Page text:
Dr. Einstein on Biochemical Recurrence in Prostate Cancer

David J. Einstein, MD
Published: Friday, May 03, 2019



David J. Einstein, MD, instructor of medicine at Harvard Medical School, and attending physician of medicine at Beth Israel Deaconess Medical Center, discusses biochemical recurrence in patients with prostate cancer.

Biochemical recurrence is a big area of prostate cancer, says Einstein. Biochemical recurrence is defined as detectable levels of prostate-specific antigen (PSA) following primary therapy. There are slight variances in how this is quantified depending on the type of therapeutic intervention patients receive, explains Einstein. Biochemical recurrence is also often defined by the lack of metastases on imaging via CAT scan or bone scan.

This can adversely affect patient quality of life, he adds. A rising PSA often indicates the presence of micrometastatic disease, which will more often than not lead to metastatic disease. The time before patients reach that metastatic state can vary. For example, a patient can go years before developing metastatic disease, prior to which they may die of unrelated causes, or they may develop metastatic disease fairly quickly, he concludes.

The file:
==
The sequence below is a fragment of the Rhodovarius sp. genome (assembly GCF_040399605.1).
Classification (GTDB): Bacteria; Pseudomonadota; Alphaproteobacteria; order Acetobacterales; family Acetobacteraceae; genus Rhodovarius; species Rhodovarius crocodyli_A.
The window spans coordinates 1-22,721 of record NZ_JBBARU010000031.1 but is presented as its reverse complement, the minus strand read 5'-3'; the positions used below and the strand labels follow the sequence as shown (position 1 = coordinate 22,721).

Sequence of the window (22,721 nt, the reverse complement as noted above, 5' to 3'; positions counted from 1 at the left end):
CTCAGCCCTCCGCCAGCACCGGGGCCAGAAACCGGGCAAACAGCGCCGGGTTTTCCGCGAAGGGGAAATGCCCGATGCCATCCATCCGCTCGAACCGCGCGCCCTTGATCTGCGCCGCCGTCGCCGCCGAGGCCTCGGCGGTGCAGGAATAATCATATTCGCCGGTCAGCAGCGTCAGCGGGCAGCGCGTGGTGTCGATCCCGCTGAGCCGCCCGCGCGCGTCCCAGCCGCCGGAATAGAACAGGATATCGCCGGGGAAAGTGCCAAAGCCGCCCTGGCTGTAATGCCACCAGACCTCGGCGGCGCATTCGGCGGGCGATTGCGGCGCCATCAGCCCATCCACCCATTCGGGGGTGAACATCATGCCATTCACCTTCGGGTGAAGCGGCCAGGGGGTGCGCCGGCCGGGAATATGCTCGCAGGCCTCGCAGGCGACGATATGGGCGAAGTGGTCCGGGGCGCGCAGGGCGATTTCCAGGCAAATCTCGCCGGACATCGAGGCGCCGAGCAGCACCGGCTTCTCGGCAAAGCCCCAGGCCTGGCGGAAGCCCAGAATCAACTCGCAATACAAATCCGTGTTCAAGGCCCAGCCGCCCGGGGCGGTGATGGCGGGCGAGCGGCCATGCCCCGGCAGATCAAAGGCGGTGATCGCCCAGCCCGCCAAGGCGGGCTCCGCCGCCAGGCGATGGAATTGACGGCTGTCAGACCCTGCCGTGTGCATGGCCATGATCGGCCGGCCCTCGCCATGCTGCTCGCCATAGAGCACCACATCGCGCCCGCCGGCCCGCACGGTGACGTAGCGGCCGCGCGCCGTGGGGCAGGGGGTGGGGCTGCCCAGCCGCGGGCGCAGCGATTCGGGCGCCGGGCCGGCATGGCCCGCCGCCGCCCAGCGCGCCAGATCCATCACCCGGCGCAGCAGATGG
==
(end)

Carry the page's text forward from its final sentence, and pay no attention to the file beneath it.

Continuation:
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David J. Einstein, MD, instructor of medicine at Harvard Medical School, and attending physician of medicine at Beth Israel Deaconess Medical Center, discusses biochemical recurrence in patients with prostate cancer.

Biochemical recurrence is a big area of prostate cancer, says Einstein. Biochemical recurrence is defined as detectable levels of prostate-specific antigen (PSA) following primary therapy. There are slight variances in how this is quantified depending on the type of therapeutic intervention patients receive, explains Einstein. Biochemical recurrence is also often defined by the lack of metastases on imaging via CAT scan or bone scan.

This can adversely affect patient quality of life, he adds. A rising PSA often indicates the presence of micrometastatic disease, which will more often than not lead to metastatic disease. The time before patients reach that metastatic state can vary. For example, a patient can go years before developing metastatic disease, prior to which they may die of unrelated causes, or they may develop metastatic disease fairly quickly, he concludes.

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